Eargrub: How did you get your start rapping?

MIKE: Uhh, I remember it was one day my mom had traveled off. I was like 8 or 9 and staying up in England. We all use to watch was this UK Grime Rap TV show for underground artists and there was this song I really liked, and then I was like damn, I really wanna be a rapper. So then I remember going up to my sister and just rapping some stupid shit to her.

Eargrub: So is that what got you into rap in the first place?

MIKE: Basically I was raised listening to it and shit. I’ve always liked other stuff, like shit you wouldn’t expect me too. Shit like “Welcome Home” by Coheed and Cambria. I found my way around to getting back into rap though.

Eargrub: What has been your best experience as a rapper?

MIKE: My best experience as a rapper has to be the time I performed with Devonte Hynes/Blood Orange. Crowd was cool. Hynes was also cool as hell. Everybody there was just releasing good spirits.


Eargrub: How do you feel your city fares in the Hip hop game?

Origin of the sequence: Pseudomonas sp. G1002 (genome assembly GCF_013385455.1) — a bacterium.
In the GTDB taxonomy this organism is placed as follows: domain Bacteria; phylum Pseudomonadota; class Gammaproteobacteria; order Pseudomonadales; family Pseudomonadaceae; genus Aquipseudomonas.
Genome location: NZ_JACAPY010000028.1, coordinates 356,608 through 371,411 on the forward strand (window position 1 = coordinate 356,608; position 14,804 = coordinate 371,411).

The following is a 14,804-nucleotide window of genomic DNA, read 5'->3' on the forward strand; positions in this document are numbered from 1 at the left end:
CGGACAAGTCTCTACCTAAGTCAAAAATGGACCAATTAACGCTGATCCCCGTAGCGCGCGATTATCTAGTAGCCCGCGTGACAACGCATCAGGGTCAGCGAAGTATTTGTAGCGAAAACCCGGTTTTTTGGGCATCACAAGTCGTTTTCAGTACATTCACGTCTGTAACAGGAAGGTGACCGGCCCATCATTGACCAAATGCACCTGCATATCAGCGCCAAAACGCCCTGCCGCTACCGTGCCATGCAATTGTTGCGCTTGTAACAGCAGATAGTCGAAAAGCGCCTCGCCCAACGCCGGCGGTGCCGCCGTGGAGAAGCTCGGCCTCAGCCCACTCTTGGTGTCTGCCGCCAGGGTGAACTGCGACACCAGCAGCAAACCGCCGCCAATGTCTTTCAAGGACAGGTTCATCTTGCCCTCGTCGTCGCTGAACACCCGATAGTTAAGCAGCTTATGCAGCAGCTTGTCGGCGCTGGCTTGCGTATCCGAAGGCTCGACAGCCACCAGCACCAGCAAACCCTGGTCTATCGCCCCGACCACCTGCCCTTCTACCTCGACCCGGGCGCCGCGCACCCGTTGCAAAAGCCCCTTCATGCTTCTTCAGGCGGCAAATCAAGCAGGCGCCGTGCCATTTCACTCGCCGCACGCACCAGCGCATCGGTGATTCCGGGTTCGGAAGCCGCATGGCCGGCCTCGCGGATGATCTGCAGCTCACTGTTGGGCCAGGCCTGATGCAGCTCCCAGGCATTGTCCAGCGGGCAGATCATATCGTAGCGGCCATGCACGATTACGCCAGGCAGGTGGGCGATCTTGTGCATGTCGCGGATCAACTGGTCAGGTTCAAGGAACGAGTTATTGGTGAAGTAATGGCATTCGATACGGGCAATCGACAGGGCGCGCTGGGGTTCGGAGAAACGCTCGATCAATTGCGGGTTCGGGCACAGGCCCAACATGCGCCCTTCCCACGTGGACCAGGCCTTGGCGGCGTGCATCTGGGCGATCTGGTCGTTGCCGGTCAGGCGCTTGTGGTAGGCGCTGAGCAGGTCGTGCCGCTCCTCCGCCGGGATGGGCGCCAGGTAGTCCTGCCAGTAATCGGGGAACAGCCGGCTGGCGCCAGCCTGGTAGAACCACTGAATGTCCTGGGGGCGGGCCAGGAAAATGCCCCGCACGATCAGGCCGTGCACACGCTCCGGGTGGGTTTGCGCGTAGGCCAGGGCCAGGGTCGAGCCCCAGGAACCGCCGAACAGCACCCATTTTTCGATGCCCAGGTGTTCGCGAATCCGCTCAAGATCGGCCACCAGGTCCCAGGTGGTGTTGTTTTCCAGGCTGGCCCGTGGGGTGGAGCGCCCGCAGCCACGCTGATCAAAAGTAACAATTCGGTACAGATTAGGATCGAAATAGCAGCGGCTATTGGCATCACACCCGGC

MIKE: Uhh, My city is expected to be, like, deep into the rap game. I mean, there are a lot of rappers in New York City right now. Man, it’s a lot of competition. One thing I really got tired of was all the people today trying to make 90’s music. At first it was cool, like nostalgic tracks, but it’s about time we make our sound, y’know? A lot of people say my tracks are old school because there’s nothing else to compare them to. But man, I don’t see them as very old school.

Eargrub: Explain your creative process.

MIKE: My creative process is sketchy as hell. I gotta, like, be in a good mood to write some good shit. Especially being around other artists or friends. That helps me a lot. With like my lyrics, I stop thinking in my head and just start writing with my pen, and some cool shit comes out.

Eargrub: How did you get connected with Thruuh, and explain the experience of the collaboration.

MIKE: It was funny, man, I was looking for cool beats on Youtube and shit. I found him and rapped over the beat “Ventura”, and he fucked with it, so I asked if he wanted to make a collab tape. He was down, so I was hella hyped about it. A 15-year-old rapper in New York City collaborates with a Belgium producer… The experience was awesome man, and he’s a cool ass dude. The guy has some real talent. His beats embraced my lyrics so much. He knew what he was doing.

Eargrub: Who would you list as your inspirations, musically or otherwise?

MIKE: Well, as for my inspirations: Kharisma, one of the sickest cats from Stone Throw. Doom, of course. That guy helped me branch my ideas all the fucking way out. King Krule is one of my inspirations, and probably a big inspiration for Belgium Butter. His music takes me to a weird place. Madlib, also. That guy has a lot of talent, man. He can make any trash rapper sound like Jesus.